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Committee on the Rights of the Child examines the report of Cameroon

Geneva (30 May 2017) – The Committee on the Rights of the Child today considered the combined third to fifth periodic report of Cameroon on the implementation of the Convention on the Rights of the Child.  

Introducing the report, Marie-Therese Abena Ondoa, Minister for the Promotion of the Woman and the Family of Cameroon, said that key national and sectorial strategies addressed issues of birth registration, violence against children, child marriage, economic exploitation of children, education of children with disabilities and indigenous children, and early childhood development with an emphasis on nutrition during the first 1,000 days of life.  In 2016, Cameroon criminalized female genital mutilation, breast ironing, child abuse, delay or refusal to enrol a child in school, and refusal to pay alimony.  Furthermore, an inclusive education curriculum was developed, the draft national policy on child protection focused on the completion of the institutional framework for child protection, and the African Union national campaign to put an end to child marriage was launched.  New schools had been established, especially in priority education zones, and 1,000 primary and secondary school teachers had been recruited for public service.  In the regions threatened by insecurity, the school infrastructure had been improved and teachers redeployed to welcome refugee and internally displaced children. 

Committee Experts welcomed the drafting of the crucial piece of legislation – the new civil code - and urged Cameroon to ensure that it was harmonized with the Convention in the definition of the child and the age of marriage, which was currently set at 18 years for boys and 15 for girls.  Experts were concerned about reports of torture and abuse by the police of youth demonstrators and children suspected of being associated with Boko Haram, who were not considered to be victims but terrorists and were interrogated by the army.  The Government must address the widespread sexual abuse of children - boys and girls - which took place both at home and in school, and ensure that perpetrators were prosecuted and victims adequately supported.  Experts raised concern about harmful traditional practices such as child marriage, breast ironing, female genital mutilation and ritual crimes on albino children and twins and, while welcoming the criminalization of many such practices, inquired about concrete measures taken to implement the law.  Other issues raised in the discussion included the very low age of criminal responsibility and juvenile justice, and discrimination and stigma against children with disabilities and inclusive education.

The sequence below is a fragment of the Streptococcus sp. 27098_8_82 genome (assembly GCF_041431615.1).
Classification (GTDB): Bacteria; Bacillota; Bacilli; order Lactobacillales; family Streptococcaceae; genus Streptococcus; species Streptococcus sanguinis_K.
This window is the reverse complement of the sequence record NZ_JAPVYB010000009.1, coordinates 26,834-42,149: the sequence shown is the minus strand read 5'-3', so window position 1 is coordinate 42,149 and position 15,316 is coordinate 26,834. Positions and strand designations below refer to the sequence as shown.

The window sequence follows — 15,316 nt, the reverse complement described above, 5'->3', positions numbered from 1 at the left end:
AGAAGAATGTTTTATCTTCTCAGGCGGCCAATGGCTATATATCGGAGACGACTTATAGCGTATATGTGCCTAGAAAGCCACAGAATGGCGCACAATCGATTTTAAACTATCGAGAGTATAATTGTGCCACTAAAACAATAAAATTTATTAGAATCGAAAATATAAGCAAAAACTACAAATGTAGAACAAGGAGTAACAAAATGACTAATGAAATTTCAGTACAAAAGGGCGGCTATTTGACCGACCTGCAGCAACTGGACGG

In concluding remarks, Suzanne Aho Assouma, Committee Vice-Chairperson and Co-Rapporteur for Cameroon, said that Cameroon should adopt reforms to the criminal code to specifically ban corporal punishment, ensure that national action plans and strategies were adequately resourced and implemented, and that the robust fight against corruption, female genital mutilation and child marriage continued.  

Ms. Abena Ondoa said in her concluding remarks that no effort was being spared by the President and the people of Cameroon to promote and protect the rights of the child and to cooperate with all relevant stakeholders. 

The delegation of Cameroon included representatives of the Ministry for the Promotion of Woman and Family, the Senate, Office of the Prime Minister, Ministry for Social Affairs, Ministry of Justice, and the Permanent Mission of Cameroon to the United Nations Office at Geneva. 

This was the last country report to be reviewed during the Committee’s seventy-fifth session.  The concluding observations and recommendations on the reports of the United States, Bhutan, Lebanon, Qatar, Romania, Mongolia, Antigua and Barbuda and Cameroon will be adopted by the Committee before it concludes its session on Friday, 2 June, and will be available here. 

The Committee will next meet in public on Friday, 2 June at 5 p.m. to officially close its seventy-fifth session. 

Report

The combined third to fifth periodic report of Cameroon under the Convention on the Rights of the Child can be accessed here: CRC/C/CMR/3-5. 

Presentation of the Report 

MARIE-THERESE ABENA ONDOA, Minister for the Promotion of Woman and the Family of Cameroon, said that the periodic report before the Committee described initiatives undertaken in a context characterized by strengthening the rule of law and counter-terrorism; providing humanitarian responses for refugees from the Central African Republic and Nigeria and for internally displaced persons; and strengthening peace and social stability in the north-west and south-west regions.  The promotion and protection of children’s rights were at the heart of national priorities and the vision of development contained in the Growth and Employment Strategy Paper.  Key national and sectorial strategies addressed issues such as birth registration, violence against children, child marriage, economic exploitation of children, education of children with disabilities and indigenous children, and early childhood development with an emphasis on nutrition during the first 1,000 days of life.  Measures taken at the legal level included the criminalization in 2016 of female genital mutilation, breast ironing, school enrolment delay or refusal, child abuse and refusal to pay alimony.  The same law n° 2016/007 provided for sentencing alternatives for juveniles.  In 2011, the time period for birth registration had been extended from 30 to 90 days.